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SHERLOCK JR. (director: Buster Keaton; screenwriters: Clyde Bruckman/Jean C. Havez; cinematographers: Byron Houck/Elgin Lessley; editor: Buster Keaton; cast: Buster Keaton (Sherlock, Jr./Projectionist), Kathryn McGuire (The girl), Joe Keaton (Her father), Erwin Connelly (The butler/handyman), Ward Crane (The sheik/villain), Jane Connelly (The mother ); Runtime: 45; MPAA Rating: NR; producer: Joseph M. Schenck/Buster Keaton; Kino Video; 1924-silent)
“One of Buster’s superior silent comedies.”

Reviewed by Dennis Schwartz

In Buster Keaton’s third feature film he plays a movie projectionist who dreams of being a detective. After finding and then returning the $2 found while cleaning the lobby, he buys from his own money his girlfriend (Kathryn McGuire) a small box of $1 chocolates and gives her a ring. But he has a rival (Ward Crane) who has stolen the watch of the girl’s father (Joe Keaton) in the hallway of her house and frames Buster for the theft by placing the pawn ticket he got for the watch in Buster’s jacket pocket. As a result of pawning the watch, the rival returns to give the girl a much bigger $4 box of chocolates. The girl’s father finds the pawn ticket in Buster’s pocket and tells him to get lost. Buster follows the villain when he leaves the girl’s house to no avail and returns to his day job, where he nods off and projects himself onto the screen as Sherlock Jr., the world’s greatest detective (one of cinema’s great scenes and imitated by Woody Allen in The Purple Rose of Cairo, 1985). His dream is played out on the onscreen movie and has the same characters from the stolen watch scene, as Buster is prettied up to be the detective on a case involving a missing pearl necklace stolen from the house of the beautiful girl by the villain and given to the butler (Erwin Connelly) to hide. The crooks try to eliminate the detective by first giving him a poisoned drink and then after that fails by placing an explosive 13 ball on the pool table. But that also fails as the detective keeps missing the 13 ball. It leads to an exciting chase scene (a great timing sequence where Buster lands on the handlebars of a motorcycle driven by a cop, who is no longer there, and rides blindly through many perils). The detective eventually rescues the girl from the crooks who kidnapped her and gets back the pearls, and winds up in a lake as their car is slowly sinking. Buster wakes up in time to find his girl in the projection room telling him she went to the pawnbroker and discovered the real culprit who stole her father’s watch, and that her father asks to be forgiven. Meanwhile Buster watches the end of the love story, that shows the hero and his girl with two babies. This leaves Buster scratching his head.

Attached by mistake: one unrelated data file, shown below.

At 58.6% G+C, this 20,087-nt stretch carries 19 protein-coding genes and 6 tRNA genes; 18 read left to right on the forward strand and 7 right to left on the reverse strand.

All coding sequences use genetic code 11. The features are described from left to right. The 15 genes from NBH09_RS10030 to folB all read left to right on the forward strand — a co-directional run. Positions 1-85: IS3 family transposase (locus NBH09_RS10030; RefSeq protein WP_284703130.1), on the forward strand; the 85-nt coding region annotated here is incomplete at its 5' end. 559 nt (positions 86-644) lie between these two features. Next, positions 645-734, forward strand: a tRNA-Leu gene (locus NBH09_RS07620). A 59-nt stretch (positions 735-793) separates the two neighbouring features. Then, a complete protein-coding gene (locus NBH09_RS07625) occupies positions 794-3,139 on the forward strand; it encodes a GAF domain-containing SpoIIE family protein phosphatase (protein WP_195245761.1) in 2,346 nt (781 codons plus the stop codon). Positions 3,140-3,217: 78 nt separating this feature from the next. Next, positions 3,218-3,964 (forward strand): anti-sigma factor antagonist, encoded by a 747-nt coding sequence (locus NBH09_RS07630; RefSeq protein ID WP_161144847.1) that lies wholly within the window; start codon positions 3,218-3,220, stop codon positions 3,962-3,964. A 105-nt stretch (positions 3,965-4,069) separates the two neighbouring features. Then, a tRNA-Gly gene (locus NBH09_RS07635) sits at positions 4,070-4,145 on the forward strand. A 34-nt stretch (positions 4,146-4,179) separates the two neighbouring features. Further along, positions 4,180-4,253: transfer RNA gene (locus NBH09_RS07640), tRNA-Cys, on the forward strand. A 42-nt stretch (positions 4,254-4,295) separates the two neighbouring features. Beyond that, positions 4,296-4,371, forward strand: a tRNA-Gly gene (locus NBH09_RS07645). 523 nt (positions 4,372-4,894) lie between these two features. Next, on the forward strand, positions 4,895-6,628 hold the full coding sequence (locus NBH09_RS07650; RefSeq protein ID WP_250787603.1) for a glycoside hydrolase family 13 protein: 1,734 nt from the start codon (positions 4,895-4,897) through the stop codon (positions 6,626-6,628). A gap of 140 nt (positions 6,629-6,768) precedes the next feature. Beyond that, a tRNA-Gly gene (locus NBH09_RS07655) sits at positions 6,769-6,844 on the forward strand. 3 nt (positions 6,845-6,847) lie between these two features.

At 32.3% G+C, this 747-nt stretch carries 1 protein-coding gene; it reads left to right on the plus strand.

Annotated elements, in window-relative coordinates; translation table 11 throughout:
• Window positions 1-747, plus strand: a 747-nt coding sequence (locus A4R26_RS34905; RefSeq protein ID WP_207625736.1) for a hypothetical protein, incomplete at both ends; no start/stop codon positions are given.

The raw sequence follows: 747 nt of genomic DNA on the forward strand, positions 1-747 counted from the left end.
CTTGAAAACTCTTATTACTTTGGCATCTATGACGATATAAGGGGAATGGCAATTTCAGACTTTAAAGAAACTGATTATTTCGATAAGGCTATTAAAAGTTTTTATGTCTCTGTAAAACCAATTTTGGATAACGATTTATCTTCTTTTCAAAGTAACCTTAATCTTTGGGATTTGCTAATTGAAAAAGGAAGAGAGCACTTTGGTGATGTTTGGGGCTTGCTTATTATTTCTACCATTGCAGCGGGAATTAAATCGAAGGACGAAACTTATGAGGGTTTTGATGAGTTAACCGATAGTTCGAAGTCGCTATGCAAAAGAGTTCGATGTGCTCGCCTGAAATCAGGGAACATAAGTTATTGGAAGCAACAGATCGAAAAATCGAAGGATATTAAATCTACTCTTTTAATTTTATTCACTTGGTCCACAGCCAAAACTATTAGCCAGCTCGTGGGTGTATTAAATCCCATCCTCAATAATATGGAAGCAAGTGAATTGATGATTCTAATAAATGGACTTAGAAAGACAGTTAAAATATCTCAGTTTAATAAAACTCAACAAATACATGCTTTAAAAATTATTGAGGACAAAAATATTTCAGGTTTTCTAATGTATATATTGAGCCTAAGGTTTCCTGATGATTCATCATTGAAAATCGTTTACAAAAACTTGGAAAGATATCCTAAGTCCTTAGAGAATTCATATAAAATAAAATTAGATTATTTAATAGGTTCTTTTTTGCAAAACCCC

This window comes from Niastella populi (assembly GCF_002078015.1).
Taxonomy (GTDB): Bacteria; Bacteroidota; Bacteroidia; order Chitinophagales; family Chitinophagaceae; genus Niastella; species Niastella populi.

It’s one of Buster’s superior silent comedies that’s noted for his usual deadpan humor, frolicsome slapstick, the number of very funny sight gags, the many innovative technical accomplishments and that he did his own stunts (including the dangerous one where he was hanging off of a ladder connected to a high water basin as the water poured out and washed him onto the railroad track, fracturing his neck nearly to the point of breaking it. Keaton suffered from severe migraines for years after making this movie).


Dennis Schwartz: “Ozus’ World Movie Reviews”